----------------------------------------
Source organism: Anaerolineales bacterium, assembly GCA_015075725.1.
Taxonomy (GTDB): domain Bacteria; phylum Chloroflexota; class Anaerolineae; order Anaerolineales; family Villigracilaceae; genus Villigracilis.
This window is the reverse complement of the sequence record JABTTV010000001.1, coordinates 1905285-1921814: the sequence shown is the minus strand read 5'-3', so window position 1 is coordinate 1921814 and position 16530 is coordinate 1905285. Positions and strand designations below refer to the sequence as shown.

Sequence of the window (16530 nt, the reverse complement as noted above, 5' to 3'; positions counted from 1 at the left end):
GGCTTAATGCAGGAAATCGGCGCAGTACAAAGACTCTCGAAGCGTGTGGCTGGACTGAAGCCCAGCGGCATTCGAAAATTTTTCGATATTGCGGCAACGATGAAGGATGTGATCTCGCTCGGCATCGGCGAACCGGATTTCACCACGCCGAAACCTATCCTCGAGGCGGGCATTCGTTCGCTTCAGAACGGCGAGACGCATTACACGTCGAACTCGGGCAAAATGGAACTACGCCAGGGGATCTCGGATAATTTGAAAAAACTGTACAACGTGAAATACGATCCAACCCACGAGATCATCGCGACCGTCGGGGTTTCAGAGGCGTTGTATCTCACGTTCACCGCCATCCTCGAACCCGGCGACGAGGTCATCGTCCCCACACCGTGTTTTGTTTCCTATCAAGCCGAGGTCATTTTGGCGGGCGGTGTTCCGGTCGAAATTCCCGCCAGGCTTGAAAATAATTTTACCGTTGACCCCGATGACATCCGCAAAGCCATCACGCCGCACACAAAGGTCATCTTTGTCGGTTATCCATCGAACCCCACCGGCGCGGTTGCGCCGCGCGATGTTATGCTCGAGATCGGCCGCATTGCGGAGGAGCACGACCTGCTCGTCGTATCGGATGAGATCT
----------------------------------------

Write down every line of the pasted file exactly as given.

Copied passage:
Source organism: Anaerolineales bacterium, assembly GCA_015075725.1.
Taxonomy (GTDB): domain Bacteria; phylum Chloroflexota; class Anaerolineae; order Anaerolineales; family Villigracilaceae; genus Villigracilis.
This window is the reverse complement of the sequence record JABTTV010000001.1, coordinates 1905285-1921814: the sequence shown is the minus strand read 5'-3', so window position 1 is coordinate 1921814 and position 16530 is coordinate 1905285. Positions and strand designations below refer to the sequence as shown.

Sequence of the window (16530 nt, the reverse complement as noted above, 5' to 3'; positions counted from 1 at the left end):
GGCTTAATGCAGGAAATCGGCGCAGTACAAAGACTCTCGAAGCGTGTGGCTGGACTGAAGCCCAGCGGCATTCGAAAATTTTTCGATATTGCGGCAACGATGAAGGATGTGATCTCGCTCGGCATCGGCGAACCGGATTTCACCACGCCGAAACCTATCCTCGAGGCGGGCATTCGTTCGCTTCAGAACGGCGAGACGCATTACACGTCGAACTCGGGCAAAATGGAACTACGCCAGGGGATCTCGGATAATTTGAAAAAACTGTACAACGTGAAATACGATCCAACCCACGAGATCATCGCGACCGTCGGGGTTTCAGAGGCGTTGTATCTCACGTTCACCGCCATCCTCGAACCCGGCGACGAGGTCATCGTCCCCACACCGTGTTTTGTTTCCTATCAAGCCGAGGTCATTTTGGCGGGCGGTGTTCCGGTCGAAATTCCCGCCAGGCTTGAAAATAATTTTACCGTTGACCCCGATGACATCCGCAAAGCCATCACGCCGCACACAAAGGTCATCTTTGTCGGTTATCCATCGAACCCCACCGGCGCGGTTGCGCCGCGCGATGTTATGCTCGAGATCGGCCGCATTGCGGAGGAGCACGACCTGCTCGTCGTATCGGATGAGATCT